Five things that changed for the Hyundai Archery World Cup in 2021
It feels like a lifetime since we last had an event of the Hyundai Archery World Cup. In truth, it has only been 18 months since the most recent circuit champions were crowned in the Russian capital of Moscow.
There’s one very simple thing that has changed for the international circuit in 2021, at least when compared to 2020: It’s happening! These elite athletes will step onto the competition field for three stages, one each month from April to June, and we will get to see some world-class archery again.
On top of that, the prize money has increased, there’s a route to the final for the Olympic Champions in Tokyo and the event format has been adjusted.
Scroll down for details.
1. Prize money
There has been a 20% increase in prize money across the board for the upcoming season, compared to 2019. The raise was planned before the pandemic and has not been postponed. Prize money on the Hyundai Archery World Cup has been equal for men and women, and for recurve and compound archers, since the circuit was launched in 2006.
The following prize money will be awarded to the top four archers in each stage at each category:
- First: 3000 CHF
- Second: 1800 CHF
- Third: 900 CHF
- Fourth: 600 CHF
The following prize money will be awarded to the top four archers at the Hyundai Archery World Cup Final:
- First: 24,000 CHF
- Second: 12,000 CHF
- Third: 6000 CHF
- Fourth: 1200 CHF
2. Olympic wild card
Since 2018, the winners of each stage of the Hyundai Archery World Cup have automatically qualified for the season-ending final. The remaining spots – there are eight in total – are awarded on the circuit ranking, with one place reserved for the host country of the event.
One more qualification path was due to be added in 2020. It will instead make its debut this season.
The Olympic Champions at the postponed Tokyo 2020 Olympic Games will shoot at this year’s Hyundai Archery World Cup Final – and they’re exempt from the two-archer-per-country maximum applied to the other qualifying routes.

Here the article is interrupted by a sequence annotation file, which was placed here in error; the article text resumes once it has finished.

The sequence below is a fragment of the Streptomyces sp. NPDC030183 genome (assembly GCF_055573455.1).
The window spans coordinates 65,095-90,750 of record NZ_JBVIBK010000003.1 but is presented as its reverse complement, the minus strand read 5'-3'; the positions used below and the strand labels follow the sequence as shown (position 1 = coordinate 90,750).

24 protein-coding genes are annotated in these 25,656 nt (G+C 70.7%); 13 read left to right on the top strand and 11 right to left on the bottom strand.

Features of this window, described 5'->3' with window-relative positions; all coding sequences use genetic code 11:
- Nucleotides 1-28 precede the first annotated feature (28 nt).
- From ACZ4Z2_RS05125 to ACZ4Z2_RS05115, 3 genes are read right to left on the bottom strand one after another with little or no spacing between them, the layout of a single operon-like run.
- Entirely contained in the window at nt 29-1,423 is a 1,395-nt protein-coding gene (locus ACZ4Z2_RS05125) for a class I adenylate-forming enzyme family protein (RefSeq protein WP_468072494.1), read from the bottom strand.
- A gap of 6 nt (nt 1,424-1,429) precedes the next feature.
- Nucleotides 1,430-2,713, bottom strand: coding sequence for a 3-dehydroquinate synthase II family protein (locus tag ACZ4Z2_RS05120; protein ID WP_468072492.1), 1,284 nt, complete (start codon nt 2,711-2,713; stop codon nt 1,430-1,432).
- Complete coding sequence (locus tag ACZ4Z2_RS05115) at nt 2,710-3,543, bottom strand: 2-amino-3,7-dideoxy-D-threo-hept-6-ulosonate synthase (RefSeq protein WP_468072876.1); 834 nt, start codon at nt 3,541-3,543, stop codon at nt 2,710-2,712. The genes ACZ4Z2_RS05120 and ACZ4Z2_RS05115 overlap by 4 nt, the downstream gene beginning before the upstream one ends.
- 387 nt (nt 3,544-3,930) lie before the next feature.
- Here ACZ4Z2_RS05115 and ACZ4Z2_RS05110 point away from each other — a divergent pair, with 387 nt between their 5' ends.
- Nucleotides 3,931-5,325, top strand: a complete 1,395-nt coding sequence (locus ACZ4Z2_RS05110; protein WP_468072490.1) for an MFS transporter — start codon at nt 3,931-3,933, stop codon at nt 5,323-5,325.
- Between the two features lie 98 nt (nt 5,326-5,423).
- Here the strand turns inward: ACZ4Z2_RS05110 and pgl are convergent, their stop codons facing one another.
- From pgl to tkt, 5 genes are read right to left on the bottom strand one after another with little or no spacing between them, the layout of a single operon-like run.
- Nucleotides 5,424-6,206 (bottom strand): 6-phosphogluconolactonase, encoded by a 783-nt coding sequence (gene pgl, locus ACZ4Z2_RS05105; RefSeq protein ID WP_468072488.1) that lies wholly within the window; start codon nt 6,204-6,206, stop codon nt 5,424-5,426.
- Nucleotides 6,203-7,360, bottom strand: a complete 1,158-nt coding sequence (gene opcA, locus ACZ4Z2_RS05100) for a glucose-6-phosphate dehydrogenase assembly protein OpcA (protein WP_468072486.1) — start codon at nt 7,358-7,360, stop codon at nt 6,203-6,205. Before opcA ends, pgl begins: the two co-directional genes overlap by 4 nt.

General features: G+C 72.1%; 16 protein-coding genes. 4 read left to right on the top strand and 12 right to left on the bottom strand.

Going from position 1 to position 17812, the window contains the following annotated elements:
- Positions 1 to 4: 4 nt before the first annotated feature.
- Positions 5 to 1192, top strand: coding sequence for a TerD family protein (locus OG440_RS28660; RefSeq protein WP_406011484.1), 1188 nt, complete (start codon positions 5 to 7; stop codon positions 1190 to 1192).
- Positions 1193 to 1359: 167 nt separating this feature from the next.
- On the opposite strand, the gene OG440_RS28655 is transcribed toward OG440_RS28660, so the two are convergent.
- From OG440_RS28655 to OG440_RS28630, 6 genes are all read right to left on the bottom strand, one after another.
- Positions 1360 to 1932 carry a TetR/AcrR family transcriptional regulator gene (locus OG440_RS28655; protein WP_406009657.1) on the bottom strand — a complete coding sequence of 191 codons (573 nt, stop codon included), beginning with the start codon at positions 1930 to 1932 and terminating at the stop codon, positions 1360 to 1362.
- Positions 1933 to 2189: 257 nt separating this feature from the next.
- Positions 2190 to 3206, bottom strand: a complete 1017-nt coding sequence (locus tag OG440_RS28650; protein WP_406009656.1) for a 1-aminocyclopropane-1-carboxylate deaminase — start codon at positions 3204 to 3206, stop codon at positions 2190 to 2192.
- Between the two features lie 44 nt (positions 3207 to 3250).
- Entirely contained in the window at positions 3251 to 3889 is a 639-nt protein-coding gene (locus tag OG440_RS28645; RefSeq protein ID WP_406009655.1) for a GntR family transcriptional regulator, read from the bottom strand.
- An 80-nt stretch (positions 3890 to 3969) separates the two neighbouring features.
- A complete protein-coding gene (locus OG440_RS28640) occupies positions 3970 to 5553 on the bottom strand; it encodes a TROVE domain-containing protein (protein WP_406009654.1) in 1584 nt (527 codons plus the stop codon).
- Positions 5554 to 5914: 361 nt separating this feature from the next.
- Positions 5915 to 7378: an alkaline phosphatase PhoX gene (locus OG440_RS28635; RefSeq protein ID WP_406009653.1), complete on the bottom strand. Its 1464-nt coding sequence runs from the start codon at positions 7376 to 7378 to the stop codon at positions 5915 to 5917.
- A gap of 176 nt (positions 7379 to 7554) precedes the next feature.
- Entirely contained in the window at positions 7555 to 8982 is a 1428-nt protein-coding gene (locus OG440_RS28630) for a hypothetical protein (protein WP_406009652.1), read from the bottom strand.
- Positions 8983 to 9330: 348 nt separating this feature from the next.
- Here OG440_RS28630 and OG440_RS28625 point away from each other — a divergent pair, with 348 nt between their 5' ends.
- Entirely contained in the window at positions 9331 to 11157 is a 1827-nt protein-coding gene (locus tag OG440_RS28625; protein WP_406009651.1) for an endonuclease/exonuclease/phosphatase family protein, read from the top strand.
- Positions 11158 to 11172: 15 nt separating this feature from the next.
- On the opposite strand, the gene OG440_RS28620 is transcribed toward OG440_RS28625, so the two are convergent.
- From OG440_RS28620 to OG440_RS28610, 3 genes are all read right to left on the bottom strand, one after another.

3. Final fours
The format of the finals days at stages of the Hyundai Archery World Cup has remained the same for more than eight seasons. It’s changing this year.
Saturday will remain compound finals day, while Sunday will remain reserved for the business end of the recurve competition, too. But instead of having the medal match line-ups decided prior, we’ll enter the weekend at the semifinal phase with a final four of archers in each category.
The afternoon sessions on each day will see those final fours – first women, then men – battle down to a winner.
Making a final four at a stage now also guarantees a prize cheque. While previously only the archers on the podium would receive prize money, the fund now extends to cover all four archers that shoot in the semifinals and medal matches.
4. International blocks
The blocks concept was introduced last year while World Archery was planning for the upcoming few seasons.
The idea is that there’s a designated couple of weeks during each month in which international events, like stages of the Hyundai Archery World Cup, can be organised, and that these blocks are announced a few years in advance, making it easier for everybody to plan.
There are many advantages to this system – but the biggest this year is that there are significant gaps in between tournaments. Given the uncertainty with travel restrictions, this could even prove necessary.
A couple of years ago, the rules were changed so that if during a tiebreak in an individual match both recurve archers shot a 10, or both compound archers shot an X, there would be a second shoot-off.
This rule was reversed ahead of the upcoming season – and we’ll go back to the original rule.
If an individual match is tied at the end of regulation, which is five sets for recurves and 15 arrows for compounds, each archer will shoot one arrow. The arrow that lands closest to the middle of the target wins the match.
The 2021 Hyundai Archery World Cup starts in Guatemala City on 19-25 April.